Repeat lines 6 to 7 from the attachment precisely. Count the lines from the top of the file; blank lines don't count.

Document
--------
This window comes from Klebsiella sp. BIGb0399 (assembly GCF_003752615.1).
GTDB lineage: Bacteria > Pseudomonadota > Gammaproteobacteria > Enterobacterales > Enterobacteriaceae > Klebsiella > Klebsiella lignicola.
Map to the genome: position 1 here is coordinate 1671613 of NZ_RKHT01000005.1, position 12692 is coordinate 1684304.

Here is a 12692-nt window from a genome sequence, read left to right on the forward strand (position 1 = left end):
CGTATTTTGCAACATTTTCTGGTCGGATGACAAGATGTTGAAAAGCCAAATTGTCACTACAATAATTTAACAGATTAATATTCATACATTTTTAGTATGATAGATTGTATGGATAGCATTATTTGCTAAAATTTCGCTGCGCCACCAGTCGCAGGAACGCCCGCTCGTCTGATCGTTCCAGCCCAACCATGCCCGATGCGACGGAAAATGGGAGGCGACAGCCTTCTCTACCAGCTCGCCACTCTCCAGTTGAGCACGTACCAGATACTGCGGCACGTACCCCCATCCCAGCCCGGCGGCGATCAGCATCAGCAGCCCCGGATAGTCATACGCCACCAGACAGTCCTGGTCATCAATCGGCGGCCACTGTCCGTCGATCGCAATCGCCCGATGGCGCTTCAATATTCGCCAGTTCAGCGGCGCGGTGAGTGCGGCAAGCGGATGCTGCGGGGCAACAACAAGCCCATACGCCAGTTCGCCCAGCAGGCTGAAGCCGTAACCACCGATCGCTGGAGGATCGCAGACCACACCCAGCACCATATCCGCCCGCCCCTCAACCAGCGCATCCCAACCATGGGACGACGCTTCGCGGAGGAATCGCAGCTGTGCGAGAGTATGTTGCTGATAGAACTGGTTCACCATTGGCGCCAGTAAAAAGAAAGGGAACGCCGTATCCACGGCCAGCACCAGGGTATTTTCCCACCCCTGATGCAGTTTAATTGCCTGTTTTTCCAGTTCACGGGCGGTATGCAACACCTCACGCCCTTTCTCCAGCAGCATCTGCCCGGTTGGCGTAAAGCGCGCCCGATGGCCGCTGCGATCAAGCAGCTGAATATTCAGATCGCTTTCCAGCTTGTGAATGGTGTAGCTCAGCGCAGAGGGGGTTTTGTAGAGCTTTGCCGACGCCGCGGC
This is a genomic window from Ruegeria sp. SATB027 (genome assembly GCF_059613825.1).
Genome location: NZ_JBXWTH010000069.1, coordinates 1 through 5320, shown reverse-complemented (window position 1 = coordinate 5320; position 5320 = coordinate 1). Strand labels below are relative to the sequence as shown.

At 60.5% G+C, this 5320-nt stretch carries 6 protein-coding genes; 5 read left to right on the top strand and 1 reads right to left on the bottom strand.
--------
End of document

This is a genomic window from Ruegeria sp. SATB027 (genome assembly GCF_059613825.1).
Genome location: NZ_JBXWTH010000069.1, coordinates 1 through 5320, shown reverse-complemented (window position 1 = coordinate 5320; position 5320 = coordinate 1). Strand labels below are relative to the sequence as shown.